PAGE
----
Call for City of Wanneroo to limit off-leash dog parks

Clare McAlaney (Mindarie). Photo. Martin Kennealey. d482159b
Clare McAlaney (Mindarie). Photo. Martin Kennealey. d482159b

A MINDARIE dog owner is calling on the City of Wanneroo to limit the number of parks where dogs are permitted off the lead.

Clare McAlaney has created a petition asking the City to make off-leash parks the exception, not the norm, to create safer open spaces for residents and their pets.

Mrs McAlaney, who has had her rescue dog for a year, stressed that most owners were responsible but that dogs off their lead were often unpredictable.

Mrs McAlaney’s pet wears a bright yellow jacket with ‘Rescue Dog, Do Not Pet’ on it because he was previously abused and now becomes anxious around other four-legged friends.

“It looks like he is excited, but it is not that at all,” she said.

“If a dog runs up to him, even if friendly, he reacts boisterously, causing the other dog to growl, he takes that as aggression and reacts.

“Meanwhile, I am trying to hold onto 35 kg of dog.

“It saddens me someone abused our dog to the point that while he is not dangerous, he needs space, and can no longer run free.”

There are more than 21,800 registered dogs in the City and 350 parks where owners were allowed to let their dog off the lead.

Mrs McAlaney said about 4000 dogs were put down annually due to behavioural issues nationally and so without education of all residents, control was the only option, which was why more on-leash park space was needed.

“We are 100 per cent reliant on self regulation, and in a state with a high dog attack incidence, this council ought to look to other councils and learn,” she said.

“I was told by a councillor that to change it would be too upsetting for people who are used to it being this way.

“But with a growing population, change is needed, even if only minor.”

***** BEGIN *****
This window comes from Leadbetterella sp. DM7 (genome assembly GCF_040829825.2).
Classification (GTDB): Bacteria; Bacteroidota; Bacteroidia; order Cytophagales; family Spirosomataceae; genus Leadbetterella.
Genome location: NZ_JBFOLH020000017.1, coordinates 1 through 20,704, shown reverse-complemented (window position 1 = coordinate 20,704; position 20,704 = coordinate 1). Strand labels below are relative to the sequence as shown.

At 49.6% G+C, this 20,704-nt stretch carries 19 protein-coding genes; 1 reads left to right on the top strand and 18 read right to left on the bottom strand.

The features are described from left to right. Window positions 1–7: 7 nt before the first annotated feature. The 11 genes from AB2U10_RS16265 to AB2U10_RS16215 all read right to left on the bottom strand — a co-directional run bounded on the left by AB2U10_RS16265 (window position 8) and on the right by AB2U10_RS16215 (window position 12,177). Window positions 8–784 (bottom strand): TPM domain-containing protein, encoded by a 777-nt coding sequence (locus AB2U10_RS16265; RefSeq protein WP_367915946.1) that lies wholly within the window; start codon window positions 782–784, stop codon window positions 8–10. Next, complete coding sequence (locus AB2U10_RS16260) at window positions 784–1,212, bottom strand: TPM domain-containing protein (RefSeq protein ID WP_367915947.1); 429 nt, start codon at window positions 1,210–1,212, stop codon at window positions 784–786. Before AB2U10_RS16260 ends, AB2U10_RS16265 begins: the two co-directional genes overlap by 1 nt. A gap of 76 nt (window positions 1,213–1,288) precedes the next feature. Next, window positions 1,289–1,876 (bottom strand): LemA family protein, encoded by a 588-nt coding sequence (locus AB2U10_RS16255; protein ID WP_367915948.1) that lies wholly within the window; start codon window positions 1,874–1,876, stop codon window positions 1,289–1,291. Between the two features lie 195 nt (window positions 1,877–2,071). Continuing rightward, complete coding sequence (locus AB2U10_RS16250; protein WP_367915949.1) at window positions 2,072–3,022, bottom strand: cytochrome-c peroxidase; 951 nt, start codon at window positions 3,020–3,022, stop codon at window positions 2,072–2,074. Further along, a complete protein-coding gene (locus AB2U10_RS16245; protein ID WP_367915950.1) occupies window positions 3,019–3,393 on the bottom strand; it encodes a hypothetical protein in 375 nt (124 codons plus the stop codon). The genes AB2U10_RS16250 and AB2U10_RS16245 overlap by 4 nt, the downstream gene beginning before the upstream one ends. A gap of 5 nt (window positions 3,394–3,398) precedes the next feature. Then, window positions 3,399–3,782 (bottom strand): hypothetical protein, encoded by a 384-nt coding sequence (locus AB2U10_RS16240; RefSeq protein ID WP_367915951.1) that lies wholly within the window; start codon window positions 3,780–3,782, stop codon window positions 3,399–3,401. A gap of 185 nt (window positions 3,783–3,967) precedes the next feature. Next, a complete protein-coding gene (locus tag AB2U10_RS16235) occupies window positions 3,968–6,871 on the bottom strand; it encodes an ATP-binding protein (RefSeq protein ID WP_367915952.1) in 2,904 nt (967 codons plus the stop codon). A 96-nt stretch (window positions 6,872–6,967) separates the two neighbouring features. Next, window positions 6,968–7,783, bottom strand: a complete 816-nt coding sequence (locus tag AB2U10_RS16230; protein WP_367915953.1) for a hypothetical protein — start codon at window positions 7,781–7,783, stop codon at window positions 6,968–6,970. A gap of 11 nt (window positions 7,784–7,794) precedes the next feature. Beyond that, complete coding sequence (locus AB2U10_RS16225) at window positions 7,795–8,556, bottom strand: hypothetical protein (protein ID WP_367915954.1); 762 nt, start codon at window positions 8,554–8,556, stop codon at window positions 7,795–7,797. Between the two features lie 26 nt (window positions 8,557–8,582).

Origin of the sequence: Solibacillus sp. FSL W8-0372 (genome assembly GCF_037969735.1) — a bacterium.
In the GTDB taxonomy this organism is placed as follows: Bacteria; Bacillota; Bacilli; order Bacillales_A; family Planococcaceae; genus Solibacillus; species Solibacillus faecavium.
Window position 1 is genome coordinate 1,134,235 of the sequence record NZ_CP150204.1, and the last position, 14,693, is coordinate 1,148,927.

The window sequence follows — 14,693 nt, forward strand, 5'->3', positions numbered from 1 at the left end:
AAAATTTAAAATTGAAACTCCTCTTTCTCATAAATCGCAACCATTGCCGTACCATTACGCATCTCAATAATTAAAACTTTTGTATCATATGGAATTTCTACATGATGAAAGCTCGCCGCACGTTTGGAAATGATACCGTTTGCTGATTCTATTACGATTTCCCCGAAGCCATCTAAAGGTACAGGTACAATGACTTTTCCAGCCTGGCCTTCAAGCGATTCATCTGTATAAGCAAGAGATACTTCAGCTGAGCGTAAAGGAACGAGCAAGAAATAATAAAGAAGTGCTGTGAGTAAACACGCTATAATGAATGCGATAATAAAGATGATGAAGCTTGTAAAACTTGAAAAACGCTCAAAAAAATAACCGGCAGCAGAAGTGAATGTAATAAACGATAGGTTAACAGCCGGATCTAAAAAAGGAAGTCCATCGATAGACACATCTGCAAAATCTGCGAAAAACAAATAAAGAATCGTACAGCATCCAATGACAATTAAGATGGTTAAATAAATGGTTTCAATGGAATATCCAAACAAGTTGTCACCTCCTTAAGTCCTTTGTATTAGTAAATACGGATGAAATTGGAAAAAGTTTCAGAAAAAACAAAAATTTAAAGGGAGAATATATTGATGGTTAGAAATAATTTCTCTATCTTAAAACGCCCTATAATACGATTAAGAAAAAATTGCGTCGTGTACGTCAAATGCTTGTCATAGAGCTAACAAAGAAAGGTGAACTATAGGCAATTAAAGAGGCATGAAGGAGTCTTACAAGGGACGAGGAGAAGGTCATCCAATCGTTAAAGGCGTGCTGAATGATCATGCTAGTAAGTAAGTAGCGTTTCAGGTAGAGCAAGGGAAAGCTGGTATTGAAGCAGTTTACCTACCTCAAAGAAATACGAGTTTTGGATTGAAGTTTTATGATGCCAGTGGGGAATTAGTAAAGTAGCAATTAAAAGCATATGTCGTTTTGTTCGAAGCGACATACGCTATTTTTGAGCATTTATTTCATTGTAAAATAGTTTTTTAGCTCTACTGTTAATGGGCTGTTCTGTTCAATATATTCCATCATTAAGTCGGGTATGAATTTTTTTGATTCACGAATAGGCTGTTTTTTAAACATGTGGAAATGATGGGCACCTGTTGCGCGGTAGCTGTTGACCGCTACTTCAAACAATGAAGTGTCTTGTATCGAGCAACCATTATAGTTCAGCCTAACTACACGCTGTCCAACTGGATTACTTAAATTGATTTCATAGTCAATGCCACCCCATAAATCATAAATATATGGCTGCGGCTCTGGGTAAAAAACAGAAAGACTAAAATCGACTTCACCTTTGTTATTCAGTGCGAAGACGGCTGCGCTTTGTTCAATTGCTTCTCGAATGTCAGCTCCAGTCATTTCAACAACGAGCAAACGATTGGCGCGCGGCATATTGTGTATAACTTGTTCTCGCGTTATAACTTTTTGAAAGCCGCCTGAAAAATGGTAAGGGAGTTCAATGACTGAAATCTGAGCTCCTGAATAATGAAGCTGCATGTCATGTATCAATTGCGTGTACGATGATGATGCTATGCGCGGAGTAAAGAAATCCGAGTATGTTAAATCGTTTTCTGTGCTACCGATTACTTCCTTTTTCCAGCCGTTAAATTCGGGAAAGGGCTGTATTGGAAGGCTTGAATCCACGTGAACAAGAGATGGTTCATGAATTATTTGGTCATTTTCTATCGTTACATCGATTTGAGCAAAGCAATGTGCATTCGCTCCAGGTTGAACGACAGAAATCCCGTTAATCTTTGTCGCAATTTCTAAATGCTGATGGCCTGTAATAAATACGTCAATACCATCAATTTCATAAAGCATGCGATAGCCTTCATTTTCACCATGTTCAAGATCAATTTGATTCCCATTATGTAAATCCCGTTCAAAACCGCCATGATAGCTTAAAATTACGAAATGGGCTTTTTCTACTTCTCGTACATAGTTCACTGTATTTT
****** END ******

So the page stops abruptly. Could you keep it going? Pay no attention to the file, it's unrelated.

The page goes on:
Mayor Tracey Roberts said Council had approved the installation of Dogs on Leash signs around playgrounds where complaints had been made about dogs affecting the use of the play spaces.

“The installed signs state ‘Dogs must be under control in this area’,” she said.

“As well as contributing to overall good health and wellbeing, off-leash exercise areas encourage owners to socialise their dogs, and promotes improved behaviour and less stress in dogs.

“Dogs must only be off leash if they are under control.”

Between January 1 and December 31, 2017, the City received 60 reports relating to off-leash dogs in residential areas and parks.

Mrs Roberts said occasionally there were issues when a dog is not under control and rushes at another dog or person.

“There are also issues with dogs digging in areas where people play sport but the biggest complaint is that dog owners do not clean up after their dogs,” she said.

Open spaces where dogs are prohibited:

Frederick J Stubbs Grove, Quinns Rocks;

Beach reserves, except designated areas;

Wanneroo Showgrounds; and

Kingsway Sporting Complex, where dogs can be exercised on a leash but prohibited on the netball courts.

Designated dog exercise areas:

Quinns Dog Beach, Quinns Rocks;

Yanchep Dog Beach, Yanchep;

Two Rocks Beach, Two Rocks – south of the southern groyne; and

Dog Exercise Area (fully fenced) at Kingsway Sporting Complex.